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|If you don't
want your network to fall victim to snooping or people 'borrowing' your
bandwidth, then you're going to need to lock down your network. Luckily
for you, all wireless technology has encryption built in -- it's just a
matter of turning it on.
WEP Vs. WPA.
Security on wireless networks does have a flaw, though - there are two completely incompatible standards, which makes it a pain to set up a whole network to use encryption.
How did this happen?
Well, WEP (Wired Equivalent Privacy) was the original standard for encryption over 802.11 wireless networks. Back in 2001, though, a research paper was published called 'Weaknesses in the Key Scheduling Algorithm of RC4'. This paper demonstrated critical flaws in the security of WEP that made it trivial for someone to break into, if they wanted to.
Essentially, it is too easy to discover the secret 'key' used for WEP, and once you have the key, you can get into the network and stay in for as long as you want. People quickly recognised that it was almost useless to use WEP on their network - but by the time its weaknesses were discovered, the WEP method was built into almost every piece of wireless equipment out there.
The WEP standard had to be replaced, and in 2003 WPA (Wi-Fi Protected Access) was introduced as its replacement, fixing most of its flaws. WPA is much more secure than WEP. Unfortunately, though, WPA took a long time to reach the market, and WPA devices were expensive when they were released. Combine this with the fact that WEP is still the default in a lot of software (because it's supported by more devices), and you end up in the confused situation we're in today.
Always Use WPA.
If you're going to enable encryption, always use WPA. Devices bought after 2003 or so should be compatible with it, as the upgrade was made a mandatory part of the standard.
It is true that WEP is better than nothing - it will, at least, deter the casual intruder, who won't try any more than double-clicking to get onto your network. WEP can also make you less of a target for wardrivers, since there will be so many completely open networks that they might as well use instead. However, it's silly to use WE nowadays when WPA is so easily available.
Turning on Encryption.
Turning on encryption in Windows isn't too difficult, but it does involve quite a lot of clicking -- no wonder so few people bother.
The first step is to turn on encryption for your wireless router or access point. The exact method for this will vary between devices, but you can usually do it by visiting the router or access point's configuration page in your web browser, finding the encryption settings, and then choosing WPA. If you have any trouble, refer to your manual.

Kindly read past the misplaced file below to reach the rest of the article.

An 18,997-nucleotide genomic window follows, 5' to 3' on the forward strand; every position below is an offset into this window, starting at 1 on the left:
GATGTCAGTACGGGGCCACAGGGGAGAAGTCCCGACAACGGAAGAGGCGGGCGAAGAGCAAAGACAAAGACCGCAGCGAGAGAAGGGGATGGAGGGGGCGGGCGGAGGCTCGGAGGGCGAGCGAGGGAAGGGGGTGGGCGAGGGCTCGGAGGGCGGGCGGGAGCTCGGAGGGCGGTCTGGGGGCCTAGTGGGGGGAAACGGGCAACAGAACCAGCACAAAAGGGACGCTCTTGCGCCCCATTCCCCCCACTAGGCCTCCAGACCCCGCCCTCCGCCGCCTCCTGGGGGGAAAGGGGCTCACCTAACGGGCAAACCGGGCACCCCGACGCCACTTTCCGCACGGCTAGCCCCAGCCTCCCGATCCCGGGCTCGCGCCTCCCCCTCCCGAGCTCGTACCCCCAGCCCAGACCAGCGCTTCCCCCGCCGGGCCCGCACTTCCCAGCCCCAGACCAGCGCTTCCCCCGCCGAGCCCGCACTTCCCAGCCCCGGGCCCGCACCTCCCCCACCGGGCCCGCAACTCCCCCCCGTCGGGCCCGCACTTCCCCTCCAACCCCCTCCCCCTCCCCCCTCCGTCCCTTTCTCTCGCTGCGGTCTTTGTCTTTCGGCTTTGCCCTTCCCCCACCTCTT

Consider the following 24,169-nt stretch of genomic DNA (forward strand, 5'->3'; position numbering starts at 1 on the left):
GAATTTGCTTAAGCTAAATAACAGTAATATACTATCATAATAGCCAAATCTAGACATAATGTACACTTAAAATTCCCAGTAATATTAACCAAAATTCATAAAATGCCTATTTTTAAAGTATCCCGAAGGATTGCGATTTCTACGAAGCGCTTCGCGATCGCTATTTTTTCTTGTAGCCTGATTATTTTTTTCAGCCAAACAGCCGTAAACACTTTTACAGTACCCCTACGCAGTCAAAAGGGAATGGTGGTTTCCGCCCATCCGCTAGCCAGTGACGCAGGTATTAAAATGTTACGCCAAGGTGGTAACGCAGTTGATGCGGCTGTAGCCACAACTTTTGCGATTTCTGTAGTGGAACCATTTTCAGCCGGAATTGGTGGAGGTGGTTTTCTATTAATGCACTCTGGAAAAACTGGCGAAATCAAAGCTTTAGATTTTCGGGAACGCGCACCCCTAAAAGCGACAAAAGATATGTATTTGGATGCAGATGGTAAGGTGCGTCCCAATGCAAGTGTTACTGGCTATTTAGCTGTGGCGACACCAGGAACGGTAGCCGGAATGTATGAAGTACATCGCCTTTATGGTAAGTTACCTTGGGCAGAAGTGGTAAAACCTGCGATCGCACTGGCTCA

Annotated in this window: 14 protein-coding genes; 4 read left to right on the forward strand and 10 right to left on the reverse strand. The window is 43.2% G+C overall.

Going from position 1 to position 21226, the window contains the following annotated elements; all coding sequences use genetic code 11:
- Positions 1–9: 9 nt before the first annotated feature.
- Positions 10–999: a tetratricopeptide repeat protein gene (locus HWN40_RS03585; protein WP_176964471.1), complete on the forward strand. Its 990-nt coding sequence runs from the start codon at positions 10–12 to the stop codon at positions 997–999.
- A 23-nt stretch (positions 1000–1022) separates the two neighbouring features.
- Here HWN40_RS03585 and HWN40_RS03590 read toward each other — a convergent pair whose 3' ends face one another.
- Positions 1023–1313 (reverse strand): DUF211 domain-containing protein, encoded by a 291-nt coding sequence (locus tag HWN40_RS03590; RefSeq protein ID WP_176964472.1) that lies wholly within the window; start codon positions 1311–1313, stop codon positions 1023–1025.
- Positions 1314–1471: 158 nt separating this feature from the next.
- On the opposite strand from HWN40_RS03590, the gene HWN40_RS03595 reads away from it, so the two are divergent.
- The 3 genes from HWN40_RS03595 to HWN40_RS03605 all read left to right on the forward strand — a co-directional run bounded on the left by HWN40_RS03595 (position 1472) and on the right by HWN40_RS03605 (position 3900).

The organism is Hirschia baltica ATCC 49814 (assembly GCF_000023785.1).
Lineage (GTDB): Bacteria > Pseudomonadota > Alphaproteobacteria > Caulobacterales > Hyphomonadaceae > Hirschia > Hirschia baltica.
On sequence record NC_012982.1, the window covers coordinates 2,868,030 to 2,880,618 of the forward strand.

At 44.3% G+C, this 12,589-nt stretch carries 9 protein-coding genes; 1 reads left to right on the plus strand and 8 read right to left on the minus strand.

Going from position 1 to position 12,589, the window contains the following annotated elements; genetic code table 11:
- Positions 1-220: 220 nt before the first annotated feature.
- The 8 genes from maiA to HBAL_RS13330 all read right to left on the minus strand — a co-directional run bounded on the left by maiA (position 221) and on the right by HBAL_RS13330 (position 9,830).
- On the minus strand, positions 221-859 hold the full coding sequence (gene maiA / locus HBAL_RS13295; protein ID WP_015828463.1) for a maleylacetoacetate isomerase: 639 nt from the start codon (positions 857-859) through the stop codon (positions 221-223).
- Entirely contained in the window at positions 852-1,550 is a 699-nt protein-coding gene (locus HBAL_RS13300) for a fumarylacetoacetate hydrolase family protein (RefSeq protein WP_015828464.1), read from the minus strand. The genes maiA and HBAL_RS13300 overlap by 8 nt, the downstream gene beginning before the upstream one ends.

Once you've done that, you need to change the encryption settings on your computers. Open the 'View Available Wireless Networks' screen by right-clicking on your wireless connection in the bottom-right of the screen and choosing it from the menu that appears. Then click 'Change advanced settings'. Go to the Wireless Networks section of this box, click your network's name, and then click Properties.
Now, where it says 'Network authentication', select WPA. Click OK on everything you've opened. Once you've done that - this is the really fun part - you're going to have to do it for every computer on your network!
It's Easier for New Networks.
While the process is quite troublesome for existing networks, it's much easier for ones that haven't been set up yet. You'll still need to turn on encryption at the wireless router or access point, but once you've done that you can set up encryption as you set up the network using the Wireless Network Setup Wizard.
Unfortunately (and stupidly) Windows now turns on WEP by default when you set up your wireless network. This means that each time you go through the wizard, you need to remember to tick the box on the third screen that says 'Use WPA encryption instead of WEP'. Still, it's easier than changing the settings manually later on.
Published by Dunway Enterprises
WIRELESS NETWORKING INDEX
Information shown in any of the articles shown above
does not in any way constitute medical, financial or legal advice.
If you require such advice, you should seek appropriate professional guidance.
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